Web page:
Since 2018, Pitogo and Saavedra have been doing targeted herpetological fieldwork on Mt. Busa to record amphibians and reptiles there — and to find the lost frog species that piqued Pitogo’s curiosity since he read Brown’s paper in 2017.
Conducting field surveys in the 114,000-hectare (281,700-acre) mountain range is no easy feat. Considered the last frontier in Sarangani province, Mount Busa has been under constant threat from mining, agricultural expansion and illegal logging activities. “Political unrest, security threats and bureaucracy have hindered wildlife biologists from exploring the area,” Pitogo wrote.
The researchers recall spending “countless nights and resources” and getting disheartened when they returned from surveys empty-handed. “But I guess it’s part of the journey when finding a lost species — there’s no guarantee of finding it,” Pitogo says.
But by last September, the elusive P. guttmani finally revealed itself to the researchers. After a night survey, Pitogo recalls that the local guide brought frogs he had captured from a nearby stream. That’s when the duo noticed that one “unusual” frog.
They hiked to the fast-flowing stream and found four more distinctive frogs. “The brightly colored body caught our attention,” Pitogo says. “Upon closer inspection, we knew that what we were looking at was not P. grandocula but actually the lost amphibian P. guttmani. It was a eureka moment for us — that’s why it looked unusual because it was the amphibian species I’ve been looking for for a long time!”
What makes the two frogs different? Pitogo says it’s in their feet: P. guttmani has expanded digital pads.
There’s even more to learn about the elusive species, he adds. With the lack of studies on its natural history, they could only concur that the species occurs in “high-elevation, hard-to-access streams, and it probably has little to no tolerance to disturbance.”
The dearth of information and specimens also make it tough for the researchers to pinpoint if the frog has been extinct or extirpated prior to its rediscovery. As the survey area is among the least studied in the country, conducting further studies on the rare amphibian to establish a baseline population and conservation status will be challenging.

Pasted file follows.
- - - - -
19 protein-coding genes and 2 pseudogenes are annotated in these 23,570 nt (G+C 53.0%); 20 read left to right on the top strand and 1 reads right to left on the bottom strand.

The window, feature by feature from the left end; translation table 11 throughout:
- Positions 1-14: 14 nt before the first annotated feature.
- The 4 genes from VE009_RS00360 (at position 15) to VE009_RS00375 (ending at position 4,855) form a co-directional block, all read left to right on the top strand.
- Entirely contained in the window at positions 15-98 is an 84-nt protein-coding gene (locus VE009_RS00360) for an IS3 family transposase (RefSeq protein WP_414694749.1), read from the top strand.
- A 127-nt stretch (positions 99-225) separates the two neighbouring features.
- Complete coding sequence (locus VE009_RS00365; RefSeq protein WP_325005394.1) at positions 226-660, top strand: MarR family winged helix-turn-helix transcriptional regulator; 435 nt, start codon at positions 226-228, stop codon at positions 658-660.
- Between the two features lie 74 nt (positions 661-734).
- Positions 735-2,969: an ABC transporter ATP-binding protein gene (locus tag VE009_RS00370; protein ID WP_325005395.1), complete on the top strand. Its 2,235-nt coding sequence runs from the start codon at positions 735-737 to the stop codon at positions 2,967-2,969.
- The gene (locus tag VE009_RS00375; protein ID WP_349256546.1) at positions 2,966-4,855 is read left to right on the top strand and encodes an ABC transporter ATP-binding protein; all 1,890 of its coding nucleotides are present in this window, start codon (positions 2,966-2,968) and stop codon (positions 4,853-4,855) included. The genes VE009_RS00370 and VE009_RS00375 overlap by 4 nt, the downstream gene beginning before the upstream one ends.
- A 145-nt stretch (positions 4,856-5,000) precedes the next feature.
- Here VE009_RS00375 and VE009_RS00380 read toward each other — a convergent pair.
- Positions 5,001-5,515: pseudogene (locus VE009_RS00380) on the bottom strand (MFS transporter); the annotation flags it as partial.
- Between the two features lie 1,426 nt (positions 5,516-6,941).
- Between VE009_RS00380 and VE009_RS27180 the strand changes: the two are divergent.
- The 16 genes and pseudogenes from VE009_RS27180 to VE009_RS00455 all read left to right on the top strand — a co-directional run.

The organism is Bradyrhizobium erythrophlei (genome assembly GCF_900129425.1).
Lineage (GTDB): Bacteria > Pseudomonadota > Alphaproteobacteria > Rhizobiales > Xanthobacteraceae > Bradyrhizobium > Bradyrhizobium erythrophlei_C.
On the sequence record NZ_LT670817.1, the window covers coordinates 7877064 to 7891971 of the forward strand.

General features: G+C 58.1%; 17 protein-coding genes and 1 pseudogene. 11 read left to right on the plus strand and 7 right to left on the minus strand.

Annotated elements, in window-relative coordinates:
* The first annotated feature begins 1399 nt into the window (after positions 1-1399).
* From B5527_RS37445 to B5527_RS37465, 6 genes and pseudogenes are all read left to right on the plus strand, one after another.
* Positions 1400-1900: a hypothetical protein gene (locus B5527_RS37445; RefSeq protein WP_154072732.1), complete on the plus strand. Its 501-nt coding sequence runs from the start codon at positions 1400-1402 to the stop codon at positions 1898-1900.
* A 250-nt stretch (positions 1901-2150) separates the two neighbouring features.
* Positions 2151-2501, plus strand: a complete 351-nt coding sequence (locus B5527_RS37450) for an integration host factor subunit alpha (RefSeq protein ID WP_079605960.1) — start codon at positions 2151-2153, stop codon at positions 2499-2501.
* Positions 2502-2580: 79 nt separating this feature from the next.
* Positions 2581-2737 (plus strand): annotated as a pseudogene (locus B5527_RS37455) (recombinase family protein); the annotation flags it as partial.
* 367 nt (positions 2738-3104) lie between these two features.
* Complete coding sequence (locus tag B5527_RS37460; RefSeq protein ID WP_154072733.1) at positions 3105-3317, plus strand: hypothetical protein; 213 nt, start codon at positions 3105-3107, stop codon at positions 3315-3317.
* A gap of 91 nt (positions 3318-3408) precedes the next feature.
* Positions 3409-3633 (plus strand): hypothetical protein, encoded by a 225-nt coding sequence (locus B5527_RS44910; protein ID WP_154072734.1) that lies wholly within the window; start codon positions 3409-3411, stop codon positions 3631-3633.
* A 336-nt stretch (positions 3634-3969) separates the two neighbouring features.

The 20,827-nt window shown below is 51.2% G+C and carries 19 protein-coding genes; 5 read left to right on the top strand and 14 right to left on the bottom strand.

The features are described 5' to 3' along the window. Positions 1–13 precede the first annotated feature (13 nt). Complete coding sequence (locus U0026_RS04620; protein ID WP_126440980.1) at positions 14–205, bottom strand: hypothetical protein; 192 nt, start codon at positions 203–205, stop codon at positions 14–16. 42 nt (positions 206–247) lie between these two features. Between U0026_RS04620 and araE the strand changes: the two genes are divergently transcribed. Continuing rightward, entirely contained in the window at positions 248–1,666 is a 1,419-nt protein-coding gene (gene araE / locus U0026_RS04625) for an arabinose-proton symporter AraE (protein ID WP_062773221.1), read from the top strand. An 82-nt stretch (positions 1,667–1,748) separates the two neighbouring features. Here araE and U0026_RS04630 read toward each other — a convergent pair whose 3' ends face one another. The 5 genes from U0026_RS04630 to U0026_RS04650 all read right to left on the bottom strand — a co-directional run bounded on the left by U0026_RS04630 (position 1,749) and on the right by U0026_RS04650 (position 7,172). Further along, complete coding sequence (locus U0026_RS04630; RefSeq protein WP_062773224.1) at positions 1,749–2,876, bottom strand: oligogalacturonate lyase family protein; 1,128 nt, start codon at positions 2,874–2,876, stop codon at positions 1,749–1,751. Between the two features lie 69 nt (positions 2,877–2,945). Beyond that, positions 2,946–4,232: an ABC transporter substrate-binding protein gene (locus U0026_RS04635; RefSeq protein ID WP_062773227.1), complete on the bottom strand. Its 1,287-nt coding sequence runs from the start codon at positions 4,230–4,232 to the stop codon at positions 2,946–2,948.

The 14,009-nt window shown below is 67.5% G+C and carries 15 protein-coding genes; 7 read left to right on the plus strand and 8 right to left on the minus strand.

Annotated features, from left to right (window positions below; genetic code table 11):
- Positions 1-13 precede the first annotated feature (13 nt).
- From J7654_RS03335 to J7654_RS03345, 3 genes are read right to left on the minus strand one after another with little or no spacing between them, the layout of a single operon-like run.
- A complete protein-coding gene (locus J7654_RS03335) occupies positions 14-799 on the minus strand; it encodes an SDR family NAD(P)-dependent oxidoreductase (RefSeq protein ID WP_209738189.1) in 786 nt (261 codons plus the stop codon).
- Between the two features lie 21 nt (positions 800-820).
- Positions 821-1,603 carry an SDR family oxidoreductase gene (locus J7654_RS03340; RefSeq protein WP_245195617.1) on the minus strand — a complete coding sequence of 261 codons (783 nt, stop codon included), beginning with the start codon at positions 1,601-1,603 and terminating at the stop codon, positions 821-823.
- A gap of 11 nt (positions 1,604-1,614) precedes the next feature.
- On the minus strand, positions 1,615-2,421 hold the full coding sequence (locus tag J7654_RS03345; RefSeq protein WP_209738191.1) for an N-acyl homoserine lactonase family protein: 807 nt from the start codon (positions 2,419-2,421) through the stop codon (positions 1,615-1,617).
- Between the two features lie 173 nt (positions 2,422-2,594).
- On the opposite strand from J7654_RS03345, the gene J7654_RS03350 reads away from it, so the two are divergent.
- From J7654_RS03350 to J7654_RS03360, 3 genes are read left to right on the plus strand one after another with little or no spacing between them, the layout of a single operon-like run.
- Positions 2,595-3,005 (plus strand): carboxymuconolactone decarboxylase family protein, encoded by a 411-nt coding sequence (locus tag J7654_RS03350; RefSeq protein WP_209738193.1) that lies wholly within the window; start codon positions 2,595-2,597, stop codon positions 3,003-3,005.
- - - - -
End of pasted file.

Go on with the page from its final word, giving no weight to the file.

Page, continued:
They say one thing is for certain: The mysterious case of P. guttmani is a cautionary tale for the Philippines, a country whose dwindling forest hosts some of the world’s rarest species. “To think that P. guttmani was described only from a single specimen, you would know how urgent the situation is for this species and its habitat,” Pitogo says. “More importantly, it foreshadows the fate of Philippine amphibians if we continue to lose forest cover.”
Most amphibians in the Philippines occur nowhere else in the world. Many species can only thrive in small and specific areas in the country and are threatened by drastic changes in land use. While scientists have tried to record these species, there is a generally low understanding of Philippine amphibians, which poses challenges for their conservation, Brown says.
Further, the limited knowledge of the country’s frogs makes them vulnerable to the invisible killer chytrid, a fungal disease that has wiped out amphibian species across the world.
No local government in the country has adopted a frog as its flagship species, Pitogo points out, since frogs are not as charismatic as birds and mammals nor are they as popular as plants. “People will have a hard time understanding why we should allocate resources and efforts for the protection and conservation of frogs,” he says. “It can be done, but it will take time and a lot of patience.”
There are moves to increase protection in the proposed Allah Valley protected landscape, where this species could be found. While the area remains hard to access, the rediscovery of P. guttmani underscores the area’s ecological importance, Pitogo says. “The case of P. guttmani is a reason enough to push for the legislation of the [Allah Valley] as a protected area,” he adds.
For both Brown and Pitogo, the rediscovery opens the lid on the many mysteries of the mountain range — and the species there that await discovery. “This has been one of the most interesting chapters in my career,” Brown says, “and I absolutely love sorting out these mysteries that stretch on over the years.”
Brown, R. (2015). A new species of stream frog of the genus Hylarana from the mountains of southern Mindanao Island, Philippines. Herpetologica, 71(3), 223-233. doi:10.1655/herpetologica-d-14-00075
Brown, R. M., Diesmos, A. C., Sanguila, M. B., Siler, C. D., Diesmos, M. L. D., & Alcala, A. C. (2012). Amphibian conservation in the Philippines. FrogLog, 20(5), 40-43.
Pitogo, K. M. E., & Saavedra, A. J. L. (2021). Rediscovery of Guttman’s stream frog, Pulchrana guttmani (Brown, 2015) in the mountains of southern Mindanao, Philippines. Herpetology Notes, 14, 163-167.